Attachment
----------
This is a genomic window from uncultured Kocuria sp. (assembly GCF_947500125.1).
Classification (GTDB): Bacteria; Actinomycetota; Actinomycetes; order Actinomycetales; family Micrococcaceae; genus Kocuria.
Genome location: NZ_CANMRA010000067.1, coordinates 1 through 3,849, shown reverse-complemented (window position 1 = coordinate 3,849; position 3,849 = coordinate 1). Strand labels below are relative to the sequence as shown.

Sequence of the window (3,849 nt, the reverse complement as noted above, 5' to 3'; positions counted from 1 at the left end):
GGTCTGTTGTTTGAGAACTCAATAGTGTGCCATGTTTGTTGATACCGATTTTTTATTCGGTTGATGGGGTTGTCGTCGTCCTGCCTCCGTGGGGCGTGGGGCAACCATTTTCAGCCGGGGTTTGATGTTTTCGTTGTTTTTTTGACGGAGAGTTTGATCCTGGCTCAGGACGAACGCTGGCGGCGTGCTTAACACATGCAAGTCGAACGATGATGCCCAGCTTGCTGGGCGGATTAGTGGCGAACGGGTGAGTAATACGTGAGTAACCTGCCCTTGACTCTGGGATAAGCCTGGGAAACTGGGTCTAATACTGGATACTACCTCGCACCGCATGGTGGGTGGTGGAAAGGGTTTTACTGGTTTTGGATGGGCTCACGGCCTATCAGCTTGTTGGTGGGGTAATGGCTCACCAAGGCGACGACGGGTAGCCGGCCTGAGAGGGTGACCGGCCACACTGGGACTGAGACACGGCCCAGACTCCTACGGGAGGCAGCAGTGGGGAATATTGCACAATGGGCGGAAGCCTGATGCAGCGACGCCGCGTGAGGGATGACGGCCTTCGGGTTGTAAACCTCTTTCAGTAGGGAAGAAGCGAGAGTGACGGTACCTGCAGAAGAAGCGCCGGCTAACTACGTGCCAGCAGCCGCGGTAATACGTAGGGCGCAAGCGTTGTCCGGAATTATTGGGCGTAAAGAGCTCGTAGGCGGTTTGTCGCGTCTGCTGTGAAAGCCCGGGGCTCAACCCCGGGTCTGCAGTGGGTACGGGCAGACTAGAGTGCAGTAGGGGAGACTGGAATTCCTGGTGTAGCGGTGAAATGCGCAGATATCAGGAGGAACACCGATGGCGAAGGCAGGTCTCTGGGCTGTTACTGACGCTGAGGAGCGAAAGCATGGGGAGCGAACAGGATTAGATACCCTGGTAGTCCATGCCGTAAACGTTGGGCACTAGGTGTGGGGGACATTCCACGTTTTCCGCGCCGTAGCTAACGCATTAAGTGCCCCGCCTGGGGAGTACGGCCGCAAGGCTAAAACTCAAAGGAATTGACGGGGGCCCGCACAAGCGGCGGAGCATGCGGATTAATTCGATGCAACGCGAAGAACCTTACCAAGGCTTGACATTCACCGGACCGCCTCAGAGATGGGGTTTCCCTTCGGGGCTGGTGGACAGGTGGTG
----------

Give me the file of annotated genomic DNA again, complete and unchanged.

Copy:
This is a genomic window from uncultured Kocuria sp. (assembly GCF_947500125.1).
Classification (GTDB): Bacteria; Actinomycetota; Actinomycetes; order Actinomycetales; family Micrococcaceae; genus Kocuria.
Genome location: NZ_CANMRA010000067.1, coordinates 1 through 3,849, shown reverse-complemented (window position 1 = coordinate 3,849; position 3,849 = coordinate 1). Strand labels below are relative to the sequence as shown.

Sequence of the window (3,849 nt, the reverse complement as noted above, 5' to 3'; positions counted from 1 at the left end):
GGTCTGTTGTTTGAGAACTCAATAGTGTGCCATGTTTGTTGATACCGATTTTTTATTCGGTTGATGGGGTTGTCGTCGTCCTGCCTCCGTGGGGCGTGGGGCAACCATTTTCAGCCGGGGTTTGATGTTTTCGTTGTTTTTTTGACGGAGAGTTTGATCCTGGCTCAGGACGAACGCTGGCGGCGTGCTTAACACATGCAAGTCGAACGATGATGCCCAGCTTGCTGGGCGGATTAGTGGCGAACGGGTGAGTAATACGTGAGTAACCTGCCCTTGACTCTGGGATAAGCCTGGGAAACTGGGTCTAATACTGGATACTACCTCGCACCGCATGGTGGGTGGTGGAAAGGGTTTTACTGGTTTTGGATGGGCTCACGGCCTATCAGCTTGTTGGTGGGGTAATGGCTCACCAAGGCGACGACGGGTAGCCGGCCTGAGAGGGTGACCGGCCACACTGGGACTGAGACACGGCCCAGACTCCTACGGGAGGCAGCAGTGGGGAATATTGCACAATGGGCGGAAGCCTGATGCAGCGACGCCGCGTGAGGGATGACGGCCTTCGGGTTGTAAACCTCTTTCAGTAGGGAAGAAGCGAGAGTGACGGTACCTGCAGAAGAAGCGCCGGCTAACTACGTGCCAGCAGCCGCGGTAATACGTAGGGCGCAAGCGTTGTCCGGAATTATTGGGCGTAAAGAGCTCGTAGGCGGTTTGTCGCGTCTGCTGTGAAAGCCCGGGGCTCAACCCCGGGTCTGCAGTGGGTACGGGCAGACTAGAGTGCAGTAGGGGAGACTGGAATTCCTGGTGTAGCGGTGAAATGCGCAGATATCAGGAGGAACACCGATGGCGAAGGCAGGTCTCTGGGCTGTTACTGACGCTGAGGAGCGAAAGCATGGGGAGCGAACAGGATTAGATACCCTGGTAGTCCATGCCGTAAACGTTGGGCACTAGGTGTGGGGGACATTCCACGTTTTCCGCGCCGTAGCTAACGCATTAAGTGCCCCGCCTGGGGAGTACGGCCGCAAGGCTAAAACTCAAAGGAATTGACGGGGGCCCGCACAAGCGGCGGAGCATGCGGATTAATTCGATGCAACGCGAAGAACCTTACCAAGGCTTGACATTCACCGGACCGCCTCAGAGATGGGGTTTCCCTTCGGGGCTGGTGGACAGGTGGTG